JamesBuy Book    JamesBuy Film

The Dead
by James Joyce

The last work in "Dubliners," "The Dead" explores a priggish man's attitude toward the world around him as he parties with his friends and family. In college I knew an English professor who told me he thought the most beautiful sentence in the English language was the conclusion: "His soul swooned slowly as he heard the snow falling faintly through the universe and faintly falling, like the descent of their last end, upon all the living and the dead." It turns out that many people are obsessed with the ending. Critics love to scour the final two paragraphs, wondering if Joyce means that the main character and all of humanity, really is about to turn over a new leaf or continue schlepping through life as a conceited, semi-somnolent schlub. Lest this seem like a spoiler, don't worry. In Joyce every word contains a universe. You could study this story 18 times with a different experience. Or you could easily glide over the deeper meanings and read for plot, or for the music of the language. This time I read it at a cafe on a Saturday morning, lingering long enough to drink two large mugs of coffee sweetened with condensed milk. As usual when I read the end, I felt it came too soon. Who it's for: people who like hunting for metaphors, patient readers, people who want to sample Joyce before signing up for the longer works, anyone who wonders what it means to be alive, sentient, relevant.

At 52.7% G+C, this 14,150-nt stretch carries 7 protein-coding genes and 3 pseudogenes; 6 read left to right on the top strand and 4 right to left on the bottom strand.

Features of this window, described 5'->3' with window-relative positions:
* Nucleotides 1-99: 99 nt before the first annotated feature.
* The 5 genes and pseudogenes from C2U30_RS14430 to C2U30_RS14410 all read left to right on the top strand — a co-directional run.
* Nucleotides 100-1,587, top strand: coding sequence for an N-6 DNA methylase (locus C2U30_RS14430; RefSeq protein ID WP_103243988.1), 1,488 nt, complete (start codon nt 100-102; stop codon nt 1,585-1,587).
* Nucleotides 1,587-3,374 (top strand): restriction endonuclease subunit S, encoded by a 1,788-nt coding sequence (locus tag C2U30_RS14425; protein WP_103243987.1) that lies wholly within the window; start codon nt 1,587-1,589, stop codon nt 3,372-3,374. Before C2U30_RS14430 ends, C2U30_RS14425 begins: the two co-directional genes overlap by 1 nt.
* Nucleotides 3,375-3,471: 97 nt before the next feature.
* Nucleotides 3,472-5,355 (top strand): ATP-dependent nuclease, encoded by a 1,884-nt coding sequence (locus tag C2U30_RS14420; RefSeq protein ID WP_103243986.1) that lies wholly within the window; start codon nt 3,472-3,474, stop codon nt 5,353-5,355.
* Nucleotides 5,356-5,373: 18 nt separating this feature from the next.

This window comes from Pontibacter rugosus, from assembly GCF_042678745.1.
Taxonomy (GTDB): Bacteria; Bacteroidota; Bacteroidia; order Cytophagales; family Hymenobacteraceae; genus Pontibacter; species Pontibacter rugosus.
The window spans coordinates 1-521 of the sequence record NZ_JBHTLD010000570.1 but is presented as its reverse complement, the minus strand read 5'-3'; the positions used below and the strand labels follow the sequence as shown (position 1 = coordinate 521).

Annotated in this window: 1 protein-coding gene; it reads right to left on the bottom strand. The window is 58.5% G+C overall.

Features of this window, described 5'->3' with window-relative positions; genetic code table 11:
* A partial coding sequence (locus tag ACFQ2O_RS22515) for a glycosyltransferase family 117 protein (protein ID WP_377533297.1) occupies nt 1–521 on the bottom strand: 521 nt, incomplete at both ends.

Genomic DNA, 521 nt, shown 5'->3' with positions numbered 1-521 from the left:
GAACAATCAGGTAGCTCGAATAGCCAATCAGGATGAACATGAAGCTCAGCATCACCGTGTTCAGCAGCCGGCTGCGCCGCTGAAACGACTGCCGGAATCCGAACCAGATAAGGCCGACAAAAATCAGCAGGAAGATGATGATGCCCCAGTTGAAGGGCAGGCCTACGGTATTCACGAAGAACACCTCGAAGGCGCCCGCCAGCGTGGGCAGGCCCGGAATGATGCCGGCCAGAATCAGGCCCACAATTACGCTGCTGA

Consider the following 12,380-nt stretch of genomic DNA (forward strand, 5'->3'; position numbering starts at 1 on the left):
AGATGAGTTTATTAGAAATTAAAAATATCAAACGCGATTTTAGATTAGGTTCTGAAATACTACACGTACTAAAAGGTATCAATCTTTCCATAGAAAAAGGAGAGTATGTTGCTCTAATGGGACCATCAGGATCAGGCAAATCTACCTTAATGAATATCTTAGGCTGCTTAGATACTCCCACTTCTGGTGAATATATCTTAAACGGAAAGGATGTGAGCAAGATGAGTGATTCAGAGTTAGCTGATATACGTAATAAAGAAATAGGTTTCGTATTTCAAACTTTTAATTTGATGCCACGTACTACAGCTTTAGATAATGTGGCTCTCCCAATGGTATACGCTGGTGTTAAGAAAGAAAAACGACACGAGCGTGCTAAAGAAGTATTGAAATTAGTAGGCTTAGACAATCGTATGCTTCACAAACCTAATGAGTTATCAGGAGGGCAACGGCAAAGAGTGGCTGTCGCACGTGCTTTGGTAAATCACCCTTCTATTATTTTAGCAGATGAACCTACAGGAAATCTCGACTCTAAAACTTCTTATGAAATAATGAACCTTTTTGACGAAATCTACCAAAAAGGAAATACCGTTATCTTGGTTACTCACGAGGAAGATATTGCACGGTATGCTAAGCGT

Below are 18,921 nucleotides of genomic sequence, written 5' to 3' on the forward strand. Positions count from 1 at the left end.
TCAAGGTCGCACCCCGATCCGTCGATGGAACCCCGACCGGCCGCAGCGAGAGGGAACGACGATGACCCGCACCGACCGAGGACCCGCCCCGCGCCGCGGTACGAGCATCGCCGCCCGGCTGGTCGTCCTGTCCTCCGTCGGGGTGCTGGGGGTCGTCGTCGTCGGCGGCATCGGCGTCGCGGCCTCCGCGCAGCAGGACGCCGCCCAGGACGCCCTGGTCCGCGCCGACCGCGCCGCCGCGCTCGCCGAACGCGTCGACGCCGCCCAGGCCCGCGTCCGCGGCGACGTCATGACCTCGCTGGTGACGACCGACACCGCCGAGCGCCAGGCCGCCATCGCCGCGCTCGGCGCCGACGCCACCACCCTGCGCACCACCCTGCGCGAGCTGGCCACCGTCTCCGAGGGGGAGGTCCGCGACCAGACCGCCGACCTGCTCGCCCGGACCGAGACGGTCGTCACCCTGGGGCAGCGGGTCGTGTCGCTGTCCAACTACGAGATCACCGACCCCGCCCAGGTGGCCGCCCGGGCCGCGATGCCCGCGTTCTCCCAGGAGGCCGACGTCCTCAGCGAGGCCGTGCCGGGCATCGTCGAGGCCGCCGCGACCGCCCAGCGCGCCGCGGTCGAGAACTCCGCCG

Buy it at Amazon

© 2008 The Black Rabbit. All Rights Reserved.  Created by the black rabbit